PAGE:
By Shirley E. Perlman
April 18, 2003
The quick action of three court officers apparently saved the life of a Lake Success lawyer who collapsed yesterday morning in State Supreme Court in Mineola.
The lawyer, Michael Dikman, 66, was walking down the corridor at the Marital Center on 400 County Seat Dr. when he suddenly fell to the ground. Jacqueline Mahon, one of the court officers who responded, heard the thump.
“Then someone yelled out that a man fainted,” she said. Mahon and two other court officers, Randall Meierdierks and Capt. Neil Schloth, used a portable defibrillator to revive him.
“The court officers in Nassau Supreme Court saved my father’s life today,” said his son, David Dikman, 41, also a lawyer, from Rockville Centre. “If they weren’t there and if they didn’t have the device or didn’t think to use it or if they waited for EMS … well he either would have died … [or] the situation would be far more grave than it appears to be at this time.”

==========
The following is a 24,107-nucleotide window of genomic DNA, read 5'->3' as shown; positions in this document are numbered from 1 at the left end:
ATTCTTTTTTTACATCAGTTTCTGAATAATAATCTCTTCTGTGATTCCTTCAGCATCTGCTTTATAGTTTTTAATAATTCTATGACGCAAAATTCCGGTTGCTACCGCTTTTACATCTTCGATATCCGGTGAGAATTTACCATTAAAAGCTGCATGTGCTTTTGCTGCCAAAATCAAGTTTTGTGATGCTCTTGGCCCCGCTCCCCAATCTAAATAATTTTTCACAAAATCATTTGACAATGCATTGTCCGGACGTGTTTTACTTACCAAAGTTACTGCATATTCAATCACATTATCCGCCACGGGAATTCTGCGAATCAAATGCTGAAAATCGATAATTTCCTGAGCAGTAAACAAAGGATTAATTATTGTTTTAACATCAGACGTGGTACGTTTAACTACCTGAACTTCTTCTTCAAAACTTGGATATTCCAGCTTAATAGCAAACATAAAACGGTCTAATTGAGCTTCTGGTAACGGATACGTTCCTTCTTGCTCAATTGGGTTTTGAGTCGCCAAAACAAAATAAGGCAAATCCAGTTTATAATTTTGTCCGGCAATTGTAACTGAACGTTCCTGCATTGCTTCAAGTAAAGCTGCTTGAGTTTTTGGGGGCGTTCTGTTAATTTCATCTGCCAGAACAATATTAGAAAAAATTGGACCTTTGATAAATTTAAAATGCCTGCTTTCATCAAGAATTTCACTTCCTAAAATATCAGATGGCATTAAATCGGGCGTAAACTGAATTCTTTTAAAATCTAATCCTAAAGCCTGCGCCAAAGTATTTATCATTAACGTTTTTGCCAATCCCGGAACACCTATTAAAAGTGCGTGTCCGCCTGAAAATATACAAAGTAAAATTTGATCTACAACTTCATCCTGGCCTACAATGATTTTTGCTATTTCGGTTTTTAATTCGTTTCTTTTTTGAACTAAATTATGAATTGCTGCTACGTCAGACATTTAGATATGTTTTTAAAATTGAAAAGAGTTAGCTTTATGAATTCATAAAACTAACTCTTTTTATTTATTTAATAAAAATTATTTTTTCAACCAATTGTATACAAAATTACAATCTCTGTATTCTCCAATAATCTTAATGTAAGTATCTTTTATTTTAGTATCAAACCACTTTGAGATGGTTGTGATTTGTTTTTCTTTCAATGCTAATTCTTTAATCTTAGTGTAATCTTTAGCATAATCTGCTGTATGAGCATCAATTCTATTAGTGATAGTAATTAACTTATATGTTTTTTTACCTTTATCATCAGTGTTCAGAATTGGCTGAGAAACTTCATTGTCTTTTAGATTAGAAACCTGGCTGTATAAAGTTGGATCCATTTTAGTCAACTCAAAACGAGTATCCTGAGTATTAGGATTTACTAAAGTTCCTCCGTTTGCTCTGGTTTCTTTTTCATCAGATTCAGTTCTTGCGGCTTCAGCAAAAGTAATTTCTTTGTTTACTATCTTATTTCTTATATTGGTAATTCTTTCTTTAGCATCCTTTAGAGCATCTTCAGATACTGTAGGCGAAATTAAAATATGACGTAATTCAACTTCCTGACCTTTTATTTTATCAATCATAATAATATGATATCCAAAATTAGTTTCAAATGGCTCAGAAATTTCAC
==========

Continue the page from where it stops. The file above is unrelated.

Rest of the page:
Initially, Dikman regained consciousness on his own. “He was lying on the ground and he started coming around,” Schloth said. “He said he had an internal defibrillator and that it had shocked him. He said it happened before. We thought it was no big deal.”
But as Meierdierks attempted to take Dikman’s pulse and blood pressure he lost consciousness again. Schloth said the internal defibrillator shocked Dikman four or five times, but that he didn’t respond.
“We realized we were losing him,” Schloth said. They attached a portable defibrillator. “We shocked him once and he came around right away.”
Dikman was taken to the emergency room of Winthrop-University Hospital in Mineola, where he underwent tests yesterday, his son said.
Dikman was in the intensive care unit late yesterday afternoon.
Daniel Bagnuola, a spokesman for Nassau courts, said that all of Nassau’s court buildings are equipped with defibrillators and that the three officers are trained emergency medical technicians.
David Dikman said it was unclear why the internal defibrillator failed to revive his father. “The device worked, but it didn’t have the intended result,” he said. “What saved him was that external shock that he got.”
Copyright © 2003, Newsday, Inc.